Welcome to America, Chapo!

 

Its Official, Joaquin “El Chapo” Guzman has been Extradited to America…and he’s coming straight to Brooklyn!

kingpin Joaquin “El Chapo” Guzman, who became a legend in Mexico through his prison escapes and years of staying just ahead of local cops and US Federal agents has been was extradited and transported to the United States on January 19th 2017

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Mexican authorities planned to turn over Guzman, head of the Sinaloa cartel, before Friday’s inauguration of President-elect Donald Trump, a US official shared with the media.  A Mexican court on denied Guzman’s appeal of the extradition.

The US Justice Department confirmed the announcement Guzman’s initial appearance are forthcoming. He faces six separate indictments.

Cartel Boss will stand trial in Brooklyn New York. Guzman was picked up by a team from the Drug Enforcement Administration, Immigration and Customs Enforcement and US marshals. They will take him to New York. He is expected to stand trial in Brooklyn, no date was given.

“The Justice Department extends its gratitude to the Government of Mexico for their extensive cooperation and assistance in securing the extradition of Guzman Loera to the United States,” it said in a statement, Guzman and other cartel leaders were indicted in 2009 in US District Court in Brooklyn on charges of conspiring to import more than 264,000 pounds of cocaine into the United States between 1990 and 2005. The alleged traffickers are accused of sharing drug transportation routes and obtaining their drugs from various Colombian drug organizations.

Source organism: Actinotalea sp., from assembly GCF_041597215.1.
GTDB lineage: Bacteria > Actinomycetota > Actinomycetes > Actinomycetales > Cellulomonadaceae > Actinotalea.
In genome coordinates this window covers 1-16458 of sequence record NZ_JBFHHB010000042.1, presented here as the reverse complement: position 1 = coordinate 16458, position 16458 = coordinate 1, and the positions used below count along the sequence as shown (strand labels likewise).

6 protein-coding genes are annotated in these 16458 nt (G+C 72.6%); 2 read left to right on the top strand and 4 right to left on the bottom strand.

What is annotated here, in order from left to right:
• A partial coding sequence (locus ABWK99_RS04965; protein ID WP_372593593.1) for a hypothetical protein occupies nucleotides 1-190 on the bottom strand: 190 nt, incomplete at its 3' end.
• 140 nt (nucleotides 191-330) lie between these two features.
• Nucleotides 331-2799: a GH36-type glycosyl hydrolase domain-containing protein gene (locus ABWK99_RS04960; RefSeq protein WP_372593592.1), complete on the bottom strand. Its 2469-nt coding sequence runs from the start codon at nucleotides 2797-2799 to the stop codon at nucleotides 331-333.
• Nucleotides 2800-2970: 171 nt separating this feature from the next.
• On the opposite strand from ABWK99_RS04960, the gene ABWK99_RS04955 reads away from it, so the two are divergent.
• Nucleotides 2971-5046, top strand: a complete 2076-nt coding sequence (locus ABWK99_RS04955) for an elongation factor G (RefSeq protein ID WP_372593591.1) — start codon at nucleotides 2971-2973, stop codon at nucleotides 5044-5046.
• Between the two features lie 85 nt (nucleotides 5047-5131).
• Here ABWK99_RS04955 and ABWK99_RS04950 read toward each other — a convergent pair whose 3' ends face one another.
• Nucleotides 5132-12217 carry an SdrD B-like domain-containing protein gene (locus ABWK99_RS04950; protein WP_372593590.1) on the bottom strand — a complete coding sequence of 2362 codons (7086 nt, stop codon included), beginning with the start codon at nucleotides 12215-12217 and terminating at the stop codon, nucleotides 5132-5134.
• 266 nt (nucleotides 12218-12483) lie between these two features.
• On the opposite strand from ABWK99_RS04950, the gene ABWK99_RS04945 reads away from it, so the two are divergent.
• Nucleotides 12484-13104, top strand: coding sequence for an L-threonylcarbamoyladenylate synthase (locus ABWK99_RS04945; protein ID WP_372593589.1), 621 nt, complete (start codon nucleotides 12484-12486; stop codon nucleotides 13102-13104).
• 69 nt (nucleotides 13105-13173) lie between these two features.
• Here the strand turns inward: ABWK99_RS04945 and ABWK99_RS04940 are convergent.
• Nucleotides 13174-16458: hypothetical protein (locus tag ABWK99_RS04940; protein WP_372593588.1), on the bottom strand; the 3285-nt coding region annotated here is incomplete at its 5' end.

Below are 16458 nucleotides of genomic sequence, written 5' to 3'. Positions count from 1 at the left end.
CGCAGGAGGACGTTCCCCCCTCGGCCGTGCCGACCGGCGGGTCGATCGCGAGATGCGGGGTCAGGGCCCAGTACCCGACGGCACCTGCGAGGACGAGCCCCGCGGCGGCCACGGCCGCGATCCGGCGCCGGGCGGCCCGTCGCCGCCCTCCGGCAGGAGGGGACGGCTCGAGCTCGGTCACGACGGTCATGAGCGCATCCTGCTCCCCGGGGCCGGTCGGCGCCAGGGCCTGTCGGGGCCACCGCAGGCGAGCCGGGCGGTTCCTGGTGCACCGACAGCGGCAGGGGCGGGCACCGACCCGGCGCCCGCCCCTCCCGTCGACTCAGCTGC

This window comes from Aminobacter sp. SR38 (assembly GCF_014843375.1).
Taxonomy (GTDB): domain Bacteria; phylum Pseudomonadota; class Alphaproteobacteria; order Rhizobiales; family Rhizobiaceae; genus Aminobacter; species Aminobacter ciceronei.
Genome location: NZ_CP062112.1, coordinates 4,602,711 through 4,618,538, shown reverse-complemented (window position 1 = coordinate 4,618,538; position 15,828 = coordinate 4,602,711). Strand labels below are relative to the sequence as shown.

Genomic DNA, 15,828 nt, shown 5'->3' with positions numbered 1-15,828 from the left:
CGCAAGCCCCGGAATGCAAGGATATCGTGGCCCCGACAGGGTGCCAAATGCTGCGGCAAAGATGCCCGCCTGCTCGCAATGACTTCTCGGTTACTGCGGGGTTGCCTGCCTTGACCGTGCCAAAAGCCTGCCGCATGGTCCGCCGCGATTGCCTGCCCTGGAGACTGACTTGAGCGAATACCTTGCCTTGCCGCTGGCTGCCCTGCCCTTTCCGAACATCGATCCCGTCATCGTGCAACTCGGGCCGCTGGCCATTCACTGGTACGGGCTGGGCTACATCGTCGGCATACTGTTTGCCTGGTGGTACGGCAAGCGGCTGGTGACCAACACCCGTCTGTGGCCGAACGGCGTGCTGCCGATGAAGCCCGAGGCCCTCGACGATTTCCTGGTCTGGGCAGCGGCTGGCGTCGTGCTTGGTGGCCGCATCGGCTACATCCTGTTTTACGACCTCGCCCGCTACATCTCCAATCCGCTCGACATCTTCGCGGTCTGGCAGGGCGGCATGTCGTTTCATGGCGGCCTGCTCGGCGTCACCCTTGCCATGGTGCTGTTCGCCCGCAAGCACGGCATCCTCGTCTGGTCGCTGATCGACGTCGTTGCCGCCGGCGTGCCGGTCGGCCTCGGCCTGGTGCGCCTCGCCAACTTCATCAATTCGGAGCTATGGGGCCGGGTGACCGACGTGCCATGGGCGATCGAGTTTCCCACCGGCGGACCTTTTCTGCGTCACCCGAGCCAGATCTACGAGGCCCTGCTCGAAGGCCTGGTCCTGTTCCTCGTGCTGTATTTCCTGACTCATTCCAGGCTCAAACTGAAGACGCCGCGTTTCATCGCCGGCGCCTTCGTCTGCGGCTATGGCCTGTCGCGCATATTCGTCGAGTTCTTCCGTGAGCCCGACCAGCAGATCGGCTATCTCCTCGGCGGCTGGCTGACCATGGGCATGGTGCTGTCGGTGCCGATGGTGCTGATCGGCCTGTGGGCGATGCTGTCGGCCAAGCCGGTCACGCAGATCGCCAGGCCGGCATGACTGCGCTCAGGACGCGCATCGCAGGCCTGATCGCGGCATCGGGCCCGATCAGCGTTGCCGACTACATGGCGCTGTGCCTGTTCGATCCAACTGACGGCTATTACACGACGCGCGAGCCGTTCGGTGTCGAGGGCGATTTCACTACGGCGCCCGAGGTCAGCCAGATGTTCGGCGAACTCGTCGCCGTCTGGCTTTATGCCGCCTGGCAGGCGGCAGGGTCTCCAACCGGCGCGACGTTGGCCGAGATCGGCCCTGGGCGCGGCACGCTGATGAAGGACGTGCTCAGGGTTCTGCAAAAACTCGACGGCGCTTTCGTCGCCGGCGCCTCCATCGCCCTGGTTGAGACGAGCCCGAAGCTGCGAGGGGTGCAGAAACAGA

“EL Chapo” Guzman also faces charges in Arizona, California, Texas, Illinois, New York, Florida and New Hampshire.

Mexico’s Foreign Ministry has said it had received assurances that if convicted Guzman would not receive the death penalty. Mexico opposes death sentences. For years, the notorious cartel leader has been staying ahead of the law. He is known for using a maze of secret underground tunnels for both evading authorities and moving the massive quantities of drugs that made the Sinaloa Cartel very powerful and dangerous.

Guzman’s recapture in January 2016, after many months as a fugitive represented a major success in what has been an embarrassing ordeal for Mexico. For many, “El Chapo” has become a symbol of the Mexican government’s corruption.

Guzman, also escaped In 2001 and again in 2015 by crawling through an opening in the shower area of his cell block leading to a nearly mile-long tunnel. In August, Guzman’s son was kidnapped from a Puerto Vallarta restaurant, in what was perceived as an attempt to exploit the cartel’s vulnerability. He was later freed.

“El Chapo” is aware that drug trafficking won’t end once he’s gone. “The day I don’t exist, it’s not going to decrease in any way at all,” he told actor Sean Penn in an interview in October 2015.